Medieval european coinage volume 6 the british isles
Medieval European Coinage Series, Vol. 8


Language: Anglais
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This volume of Medieval European Coinage traces the coinage and monetary history of Britain and Ireland in the early Middle Ages, offering the first major single-volume treatment of the subject in decades. It examines the period from the end of the Roman province of Britain in the fifth century to the Norman Conquest of England in 1066 and the Anglo-Norman invasion of Ireland in 1169?71. The volume re-evaluates the complex seventh- and eighth-century English coinages, follows the evolution of the Anglo-Saxon coinage into one of the most sophisticated monetary systems in medieval Europe, and also covers the coins issued by Viking settlers in parts of England and Ireland. Bringing recent advances in historical and numismatic research to a wider audience, this landmark volume is supported by one of the most complete catalogues of the period illustrating the world-class collection of the Fitzwilliam Museum.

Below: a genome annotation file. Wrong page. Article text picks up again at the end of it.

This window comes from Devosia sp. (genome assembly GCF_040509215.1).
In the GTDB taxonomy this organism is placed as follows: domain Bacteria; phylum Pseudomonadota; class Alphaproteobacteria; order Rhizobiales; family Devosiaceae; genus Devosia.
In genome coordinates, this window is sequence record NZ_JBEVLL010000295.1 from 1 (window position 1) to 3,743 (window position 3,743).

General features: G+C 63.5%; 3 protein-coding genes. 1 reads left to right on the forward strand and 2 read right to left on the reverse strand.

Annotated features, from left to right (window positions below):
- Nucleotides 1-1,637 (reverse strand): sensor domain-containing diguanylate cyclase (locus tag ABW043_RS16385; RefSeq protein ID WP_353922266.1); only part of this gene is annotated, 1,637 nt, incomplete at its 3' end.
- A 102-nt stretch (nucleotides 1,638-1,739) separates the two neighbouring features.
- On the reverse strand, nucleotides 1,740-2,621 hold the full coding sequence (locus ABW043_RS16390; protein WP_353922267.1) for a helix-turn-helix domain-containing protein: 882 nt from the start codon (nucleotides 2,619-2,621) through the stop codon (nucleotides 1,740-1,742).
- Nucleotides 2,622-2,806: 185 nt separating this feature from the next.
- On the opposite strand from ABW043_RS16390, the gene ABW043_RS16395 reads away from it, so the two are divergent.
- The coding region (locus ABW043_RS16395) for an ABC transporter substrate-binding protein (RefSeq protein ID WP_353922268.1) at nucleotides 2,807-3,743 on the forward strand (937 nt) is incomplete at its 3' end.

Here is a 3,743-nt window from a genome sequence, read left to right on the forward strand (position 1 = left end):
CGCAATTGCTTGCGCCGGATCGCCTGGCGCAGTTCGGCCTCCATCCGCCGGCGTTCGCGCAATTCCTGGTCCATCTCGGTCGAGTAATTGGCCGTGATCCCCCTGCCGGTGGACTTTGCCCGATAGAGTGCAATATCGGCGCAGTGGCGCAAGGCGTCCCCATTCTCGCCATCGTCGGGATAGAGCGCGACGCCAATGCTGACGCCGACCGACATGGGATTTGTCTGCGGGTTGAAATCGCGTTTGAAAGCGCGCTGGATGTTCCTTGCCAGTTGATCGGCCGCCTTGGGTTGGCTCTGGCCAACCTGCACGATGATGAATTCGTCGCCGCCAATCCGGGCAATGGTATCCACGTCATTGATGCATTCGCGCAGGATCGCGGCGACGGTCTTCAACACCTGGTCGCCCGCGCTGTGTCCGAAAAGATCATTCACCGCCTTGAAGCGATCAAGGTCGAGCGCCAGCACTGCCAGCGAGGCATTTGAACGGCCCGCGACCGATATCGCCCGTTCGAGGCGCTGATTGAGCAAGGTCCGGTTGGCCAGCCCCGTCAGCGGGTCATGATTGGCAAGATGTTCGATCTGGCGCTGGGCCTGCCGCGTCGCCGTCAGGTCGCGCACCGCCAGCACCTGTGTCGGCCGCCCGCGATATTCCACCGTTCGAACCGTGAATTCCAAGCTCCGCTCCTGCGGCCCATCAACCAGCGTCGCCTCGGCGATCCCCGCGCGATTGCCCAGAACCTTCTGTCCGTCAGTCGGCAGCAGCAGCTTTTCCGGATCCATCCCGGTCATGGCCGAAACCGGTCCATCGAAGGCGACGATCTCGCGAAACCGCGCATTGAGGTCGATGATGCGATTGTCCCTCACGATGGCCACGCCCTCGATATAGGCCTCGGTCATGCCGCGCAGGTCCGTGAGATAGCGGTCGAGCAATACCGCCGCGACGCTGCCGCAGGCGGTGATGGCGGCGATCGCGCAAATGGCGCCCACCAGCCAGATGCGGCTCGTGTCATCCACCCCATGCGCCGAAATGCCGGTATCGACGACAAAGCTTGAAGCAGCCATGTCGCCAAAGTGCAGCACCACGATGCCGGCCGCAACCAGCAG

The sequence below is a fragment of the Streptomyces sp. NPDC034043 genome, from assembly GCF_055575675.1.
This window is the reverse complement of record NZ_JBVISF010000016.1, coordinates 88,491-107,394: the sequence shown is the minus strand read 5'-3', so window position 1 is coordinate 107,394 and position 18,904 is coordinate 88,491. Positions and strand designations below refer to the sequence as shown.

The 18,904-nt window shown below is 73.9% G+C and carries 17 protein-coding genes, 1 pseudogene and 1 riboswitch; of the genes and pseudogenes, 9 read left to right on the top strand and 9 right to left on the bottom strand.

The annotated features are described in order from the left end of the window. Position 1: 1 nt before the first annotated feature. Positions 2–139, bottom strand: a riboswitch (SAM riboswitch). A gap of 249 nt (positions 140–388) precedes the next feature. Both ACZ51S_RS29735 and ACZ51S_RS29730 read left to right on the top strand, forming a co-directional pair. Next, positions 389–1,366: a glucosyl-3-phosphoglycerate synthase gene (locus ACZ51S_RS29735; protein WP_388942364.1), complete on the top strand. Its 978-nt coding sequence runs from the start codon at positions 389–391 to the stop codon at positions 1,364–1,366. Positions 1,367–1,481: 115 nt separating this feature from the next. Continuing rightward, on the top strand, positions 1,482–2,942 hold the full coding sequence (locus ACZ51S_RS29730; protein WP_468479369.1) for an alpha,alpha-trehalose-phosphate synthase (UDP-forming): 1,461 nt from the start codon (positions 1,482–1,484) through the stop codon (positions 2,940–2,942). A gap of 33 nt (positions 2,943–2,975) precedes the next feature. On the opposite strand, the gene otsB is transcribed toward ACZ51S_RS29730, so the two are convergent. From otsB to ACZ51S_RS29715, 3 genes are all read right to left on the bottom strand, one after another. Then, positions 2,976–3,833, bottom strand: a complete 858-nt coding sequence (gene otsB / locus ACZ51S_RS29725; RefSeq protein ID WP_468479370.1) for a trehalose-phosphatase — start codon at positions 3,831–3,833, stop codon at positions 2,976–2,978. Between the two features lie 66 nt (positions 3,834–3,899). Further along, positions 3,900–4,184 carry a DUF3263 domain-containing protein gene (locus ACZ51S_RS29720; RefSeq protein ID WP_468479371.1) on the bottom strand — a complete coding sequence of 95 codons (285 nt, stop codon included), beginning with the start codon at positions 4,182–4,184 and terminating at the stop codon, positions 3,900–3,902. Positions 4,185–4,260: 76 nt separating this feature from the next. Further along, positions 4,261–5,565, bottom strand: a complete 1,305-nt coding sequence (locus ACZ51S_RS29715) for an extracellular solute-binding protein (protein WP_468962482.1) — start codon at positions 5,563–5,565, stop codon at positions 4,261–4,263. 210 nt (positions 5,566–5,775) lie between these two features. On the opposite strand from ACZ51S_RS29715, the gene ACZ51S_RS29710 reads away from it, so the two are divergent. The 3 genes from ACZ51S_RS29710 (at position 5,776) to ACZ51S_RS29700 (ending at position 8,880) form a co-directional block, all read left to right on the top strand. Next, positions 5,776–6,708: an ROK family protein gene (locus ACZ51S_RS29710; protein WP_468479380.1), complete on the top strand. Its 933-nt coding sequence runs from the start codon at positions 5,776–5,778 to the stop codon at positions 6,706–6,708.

1. Introduction; 2. From Roman Britain to Anglo-Saxon England; 3. Early Anglo-Saxon gold coinage; 4. The early silver pennies; 5. The kingdom of Northumbria; 6. The 'Mercian supremacy' in the age of Offa and Coenwulf; 7. The rise of Wessex in southern England; 8. The reign of Alfred the Great; 9. England from Edward the Elder to Edgar's reform; 10. The late Anglo-Saxon coinage; 11. The Anglo-Viking coinages; 12. Wales and Scotland; 13. The Isle of Man and 'Irish Sea' coinages; 14. Ireland to 1170; Appendices; Bibliography; Catalogue; Concordances; Indexes.
Dr Rory Naismith is Lecturer in Early Medieval British History at King's College London and formerly a Fellow of Clare College, Cambridge. He has published extensively on the history of early medieval Britain and Europe, particularly from an economic and monetary perspective. Previous books include The Coinage of Southern England, 796–865 (2011) and Money and Power in Anglo-Saxon England: The Southern English Kingdoms 757–865 (Cambridge, 2012), winner of the International Society of Anglo-Saxonists Best First Book Prize 2013.